Advice needed for "first" gig

Glenn23

Junior Member
Here's my story in a nutshell:

I have a Master's degree in orchestral percussion performance and, of course, have tons of experience with classical gigs.

The drum set has always been a secondary instrument for me, but I do have some facility and feel fairly comfortable behind the kit. But, I have never performed on it except in Broadway-type shows.

I have been asked and agreed to perform with a great up-and-coming singer in a pop gig soon. This is a first for me. I know how to prepare the songs, but what advice would you give for the "day of"...or any advice for that matter.

What say you?

Thanks!
 

cathartic_j

Senior Member
I think your orchestral performances have probably prepared you a bit more than you realize. The most important "day-of" things are mostly things that you've certainly already learned by now -- all those little things that fall under the umbrella of "professionalism." (Showing up early, packing an "emergency kit," etc.) Beyond that, I would say the most important thing is to remember that "it's not about you," but since you've done other drum set gigs, I'm sure that's been drilled into your head, too. :) So... have fun! (I can't think of anything that you probably don't already know!)
 

dairyairman

Platinum Member
i can tell you some things to keep in mind based on my own mistakes.

watch out for nerves and try to avoid speeding up or starting songs too fast. i used to be really bad about that and it was mostly because of nervousness.

focus on playing straightforward things you know you can play.

don't overplay. i used to be pretty bad about that and still am sometimes.

don't overpower the singer. you probably already know that. when the singer is singing focus on grooving and be careful not to drown them out.

make sure your equipment is in good shape. tighten your stands (but not too much!) i hate it when a cymbal tilter slips in the middle of a song.

make sure your bass drum is firmly anchored and will not slide forward during the show.

have some spare sticks where you can reach them easily in case you drop one or break one.
 

alparrott

Platinum Member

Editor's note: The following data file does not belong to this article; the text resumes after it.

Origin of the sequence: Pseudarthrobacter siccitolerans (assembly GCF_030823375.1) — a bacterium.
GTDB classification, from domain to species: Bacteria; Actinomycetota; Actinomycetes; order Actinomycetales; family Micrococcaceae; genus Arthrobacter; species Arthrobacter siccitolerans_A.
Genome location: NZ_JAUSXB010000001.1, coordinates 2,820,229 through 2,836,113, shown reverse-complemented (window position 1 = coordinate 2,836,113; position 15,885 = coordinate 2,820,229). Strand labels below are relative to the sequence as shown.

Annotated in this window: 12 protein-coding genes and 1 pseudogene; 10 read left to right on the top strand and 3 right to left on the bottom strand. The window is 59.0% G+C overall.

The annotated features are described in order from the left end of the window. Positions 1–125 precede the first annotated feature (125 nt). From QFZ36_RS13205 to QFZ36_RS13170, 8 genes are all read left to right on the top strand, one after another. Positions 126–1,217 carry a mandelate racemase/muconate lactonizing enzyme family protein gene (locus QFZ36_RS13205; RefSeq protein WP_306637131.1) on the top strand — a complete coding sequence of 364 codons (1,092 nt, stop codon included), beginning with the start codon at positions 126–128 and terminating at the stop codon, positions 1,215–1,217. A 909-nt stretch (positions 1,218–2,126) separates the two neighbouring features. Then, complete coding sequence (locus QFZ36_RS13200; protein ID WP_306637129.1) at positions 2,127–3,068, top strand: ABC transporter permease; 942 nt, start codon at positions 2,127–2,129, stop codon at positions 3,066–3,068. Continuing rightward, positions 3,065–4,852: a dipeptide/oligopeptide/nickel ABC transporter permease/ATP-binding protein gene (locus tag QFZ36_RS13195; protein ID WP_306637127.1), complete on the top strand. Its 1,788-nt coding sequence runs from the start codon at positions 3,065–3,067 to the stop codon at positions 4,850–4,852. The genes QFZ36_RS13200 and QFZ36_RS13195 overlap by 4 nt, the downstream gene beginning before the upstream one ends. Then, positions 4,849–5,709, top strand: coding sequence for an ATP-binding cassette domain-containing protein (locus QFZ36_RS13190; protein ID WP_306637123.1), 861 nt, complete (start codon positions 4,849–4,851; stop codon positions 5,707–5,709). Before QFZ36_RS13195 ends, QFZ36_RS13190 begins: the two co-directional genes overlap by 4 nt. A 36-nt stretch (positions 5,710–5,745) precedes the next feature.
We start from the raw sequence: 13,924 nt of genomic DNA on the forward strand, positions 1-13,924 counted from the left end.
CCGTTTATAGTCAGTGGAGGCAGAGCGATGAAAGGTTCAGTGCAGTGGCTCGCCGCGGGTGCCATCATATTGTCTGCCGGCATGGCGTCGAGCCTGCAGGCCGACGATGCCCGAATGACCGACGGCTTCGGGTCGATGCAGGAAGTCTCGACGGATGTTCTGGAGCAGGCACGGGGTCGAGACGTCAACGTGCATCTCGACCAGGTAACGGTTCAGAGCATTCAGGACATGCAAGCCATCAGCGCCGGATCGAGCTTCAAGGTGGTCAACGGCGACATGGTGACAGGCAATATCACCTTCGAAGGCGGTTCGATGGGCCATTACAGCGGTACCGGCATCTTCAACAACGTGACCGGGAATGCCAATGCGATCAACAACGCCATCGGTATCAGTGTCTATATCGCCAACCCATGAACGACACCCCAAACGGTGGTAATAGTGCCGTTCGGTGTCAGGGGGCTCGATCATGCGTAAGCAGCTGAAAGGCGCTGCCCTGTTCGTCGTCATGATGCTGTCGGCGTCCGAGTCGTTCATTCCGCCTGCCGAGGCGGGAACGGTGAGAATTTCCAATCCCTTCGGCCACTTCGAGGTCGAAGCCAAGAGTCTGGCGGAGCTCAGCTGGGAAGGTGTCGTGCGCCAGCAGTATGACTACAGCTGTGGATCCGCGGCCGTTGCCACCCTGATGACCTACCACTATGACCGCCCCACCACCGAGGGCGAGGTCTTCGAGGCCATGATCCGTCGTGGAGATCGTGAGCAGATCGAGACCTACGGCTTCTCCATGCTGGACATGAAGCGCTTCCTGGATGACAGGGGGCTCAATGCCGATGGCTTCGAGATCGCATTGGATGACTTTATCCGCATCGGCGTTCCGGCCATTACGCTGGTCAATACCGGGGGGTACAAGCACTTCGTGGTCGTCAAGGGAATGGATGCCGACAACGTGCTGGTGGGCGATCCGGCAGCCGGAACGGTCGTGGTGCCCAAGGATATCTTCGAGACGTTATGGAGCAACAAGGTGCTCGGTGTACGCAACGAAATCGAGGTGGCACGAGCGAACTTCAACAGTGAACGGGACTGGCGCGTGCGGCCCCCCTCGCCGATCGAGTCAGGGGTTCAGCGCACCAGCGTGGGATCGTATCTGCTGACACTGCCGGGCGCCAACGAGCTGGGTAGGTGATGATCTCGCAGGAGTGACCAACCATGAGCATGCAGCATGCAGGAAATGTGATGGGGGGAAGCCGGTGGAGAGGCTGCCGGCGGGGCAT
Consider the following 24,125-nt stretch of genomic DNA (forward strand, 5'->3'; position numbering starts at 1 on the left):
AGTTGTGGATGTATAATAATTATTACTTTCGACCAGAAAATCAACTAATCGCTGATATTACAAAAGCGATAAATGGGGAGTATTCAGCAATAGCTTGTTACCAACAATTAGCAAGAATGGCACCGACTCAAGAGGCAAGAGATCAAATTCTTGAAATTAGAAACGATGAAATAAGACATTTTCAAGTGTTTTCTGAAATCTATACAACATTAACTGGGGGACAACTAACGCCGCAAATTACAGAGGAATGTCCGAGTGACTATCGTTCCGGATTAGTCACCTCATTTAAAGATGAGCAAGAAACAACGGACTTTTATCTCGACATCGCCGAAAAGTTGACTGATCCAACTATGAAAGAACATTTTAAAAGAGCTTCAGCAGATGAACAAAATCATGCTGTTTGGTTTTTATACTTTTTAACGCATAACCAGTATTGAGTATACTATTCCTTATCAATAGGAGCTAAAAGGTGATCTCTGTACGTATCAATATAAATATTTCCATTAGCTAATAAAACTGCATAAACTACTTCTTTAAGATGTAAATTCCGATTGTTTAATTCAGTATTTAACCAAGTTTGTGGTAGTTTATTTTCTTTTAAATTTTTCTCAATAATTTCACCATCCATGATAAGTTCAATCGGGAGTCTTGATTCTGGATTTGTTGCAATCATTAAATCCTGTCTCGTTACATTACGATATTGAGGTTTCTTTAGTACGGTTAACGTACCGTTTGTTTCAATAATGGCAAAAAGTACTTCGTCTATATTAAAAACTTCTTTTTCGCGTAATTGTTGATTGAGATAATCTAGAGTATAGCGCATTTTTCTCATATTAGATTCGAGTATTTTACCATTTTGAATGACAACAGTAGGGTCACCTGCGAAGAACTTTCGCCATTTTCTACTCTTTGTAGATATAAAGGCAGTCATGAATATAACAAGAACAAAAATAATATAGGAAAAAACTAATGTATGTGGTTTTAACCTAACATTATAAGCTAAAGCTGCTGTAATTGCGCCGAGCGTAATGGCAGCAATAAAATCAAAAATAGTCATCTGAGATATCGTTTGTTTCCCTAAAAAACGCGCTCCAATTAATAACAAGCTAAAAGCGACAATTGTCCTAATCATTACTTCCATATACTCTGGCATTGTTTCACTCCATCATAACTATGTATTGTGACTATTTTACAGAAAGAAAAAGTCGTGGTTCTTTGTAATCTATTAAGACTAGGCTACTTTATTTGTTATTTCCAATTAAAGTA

I think maybe your biggest issue might be the nerves of doing something new and unfamiliar, as opposed to the hundred little mistakes most drummers tend to make on their first gig. So concentrate on keeping yourself calm, collected, and composed, as well as making sure that you are organized, on time, and remember everything. Remember to eat and hydrate, that's usually what I forget to do first when nervous.
 

keep it simple

Platinum Member
Glenn, I started with classical percussion too (many centuries ago). In fact, my first ever gig was on a full timpani set playing Noye's fludde by Bengamine Britten in a high school performance. My second gig was with the Liverpool Philharmonic orchestra performing Holst, the Planet Suite. I then moved on to kit (although I wasn't nearly as advanced in CP as you) so I remember that journey very well.

I assume you're not doing the pop gig from the dots. If that's the case, you're biggest challenge will be to take the classical regimentation out of your playing. Just go for it!!! You've obviously got the chops so just concentrate on having a good time and getting into the vibe. You'll be cool. Have a blast!
 
S

sufc.loyal

Guest
Dont drink to much beer, before you go on, and while you are aslo playing your 1st set.

Hate it while you are deperate for a pee, but cant leave drums.
 

larryace

"Uncle Larry"
Here's my advice for any gig...Get out of your own head. Look at, and involve yourself w/everyone else, not the drumset. Don't be in your own world, ever. Focus your gaze on whoever has the spotlight at the time, and use your peripherial vision to see everything else. Listen BIGTIME. Get the entire total net effect of the band, and hear how you are fitting in, adjusting when necessary. Get the L A R G E S T possible aural picture you can, and make sure you're not too prominent of an ingredient. Blend and support, don't stick out or draw attention to yourself. (except any solo of course) Don't be the loudest instrument onstage.

I'd echo Cathartics advice in that it's not about you. It's about how well you can make the others look/sound good. Don't overreach, play well within your comfort zone. When in doubt, just keep time. Give everyone a nice confident, (not wimpy) no frills "like you mean it" back beat to cling to. Keep those peepers open. Don't try too hard, just relax and play the song. Limit fills to only those that are absolutely necessary. Leave space. (ie don't play eighths when quarters will work better) Everything will be just fine.
 
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